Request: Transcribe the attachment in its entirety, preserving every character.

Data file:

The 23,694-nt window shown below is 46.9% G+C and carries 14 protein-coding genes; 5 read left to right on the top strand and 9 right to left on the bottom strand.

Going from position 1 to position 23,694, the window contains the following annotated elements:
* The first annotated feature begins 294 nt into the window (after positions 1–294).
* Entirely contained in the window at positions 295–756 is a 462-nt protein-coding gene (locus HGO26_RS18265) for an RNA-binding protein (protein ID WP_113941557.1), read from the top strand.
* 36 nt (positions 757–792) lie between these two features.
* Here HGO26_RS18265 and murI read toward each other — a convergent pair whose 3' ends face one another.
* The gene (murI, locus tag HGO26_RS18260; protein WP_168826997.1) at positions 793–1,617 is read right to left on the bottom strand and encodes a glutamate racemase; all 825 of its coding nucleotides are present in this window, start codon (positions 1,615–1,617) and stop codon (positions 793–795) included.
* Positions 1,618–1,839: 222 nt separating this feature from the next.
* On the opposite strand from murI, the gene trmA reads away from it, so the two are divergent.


The 23,694-nt window shown below is 46.9% G+C and carries 14 protein-coding genes; 5 read left to right on the top strand and 9 right to left on the bottom strand.

Going from position 1 to position 23,694, the window contains the following annotated elements:
* The first annotated feature begins 294 nt into the window (after positions 1–294).
* Entirely contained in the window at positions 295–756 is a 462-nt protein-coding gene (locus HGO26_RS18265) for an RNA-binding protein (protein ID WP_113941557.1), read from the top strand.
* 36 nt (positions 757–792) lie between these two features.
* Here HGO26_RS18265 and murI read toward each other — a convergent pair whose 3' ends face one another.
* The gene (murI, locus tag HGO26_RS18260; protein WP_168826997.1) at positions 793–1,617 is read right to left on the bottom strand and encodes a glutamate racemase; all 825 of its coding nucleotides are present in this window, start codon (positions 1,615–1,617) and stop codon (positions 793–795) included.
* Positions 1,618–1,839: 222 nt separating this feature from the next.
* On the opposite strand from murI, the gene trmA reads away from it, so the two are divergent.